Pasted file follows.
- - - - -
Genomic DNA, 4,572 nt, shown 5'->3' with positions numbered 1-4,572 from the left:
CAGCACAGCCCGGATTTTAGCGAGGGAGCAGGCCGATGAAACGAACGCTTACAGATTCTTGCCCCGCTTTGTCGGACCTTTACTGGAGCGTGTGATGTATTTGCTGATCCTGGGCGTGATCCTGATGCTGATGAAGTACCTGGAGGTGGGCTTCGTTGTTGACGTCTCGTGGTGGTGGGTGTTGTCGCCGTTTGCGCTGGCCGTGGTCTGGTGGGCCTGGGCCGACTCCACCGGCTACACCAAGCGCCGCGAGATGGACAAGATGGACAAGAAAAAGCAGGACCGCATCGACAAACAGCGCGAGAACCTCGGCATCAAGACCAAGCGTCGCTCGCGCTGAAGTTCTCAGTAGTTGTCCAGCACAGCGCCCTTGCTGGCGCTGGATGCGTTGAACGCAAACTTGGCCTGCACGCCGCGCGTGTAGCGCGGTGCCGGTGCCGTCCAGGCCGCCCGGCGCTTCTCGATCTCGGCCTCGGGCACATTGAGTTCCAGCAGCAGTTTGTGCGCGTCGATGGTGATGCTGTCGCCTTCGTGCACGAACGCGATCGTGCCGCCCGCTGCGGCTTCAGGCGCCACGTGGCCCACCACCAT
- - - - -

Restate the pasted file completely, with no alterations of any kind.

Genomic DNA, 4,572 nt, shown 5'->3' with positions numbered 1-4,572 from the left:
CAGCACAGCCCGGATTTTAGCGAGGGAGCAGGCCGATGAAACGAACGCTTACAGATTCTTGCCCCGCTTTGTCGGACCTTTACTGGAGCGTGTGATGTATTTGCTGATCCTGGGCGTGATCCTGATGCTGATGAAGTACCTGGAGGTGGGCTTCGTTGTTGACGTCTCGTGGTGGTGGGTGTTGTCGCCGTTTGCGCTGGCCGTGGTCTGGTGGGCCTGGGCCGACTCCACCGGCTACACCAAGCGCCGCGAGATGGACAAGATGGACAAGAAAAAGCAGGACCGCATCGACAAACAGCGCGAGAACCTCGGCATCAAGACCAAGCGTCGCTCGCGCTGAAGTTCTCAGTAGTTGTCCAGCACAGCGCCCTTGCTGGCGCTGGATGCGTTGAACGCAAACTTGGCCTGCACGCCGCGCGTGTAGCGCGGTGCCGGTGCCGTCCAGGCCGCCCGGCGCTTCTCGATCTCGGCCTCGGGCACATTGAGTTCCAGCAGCAGTTTGTGCGCGTCGATGGTGATGCTGTCGCCTTCGTGCACGAACGCGATCGTGCCGCCCGCTGCGGCTTCAGGCGCCACGTGGCCCACCACCAT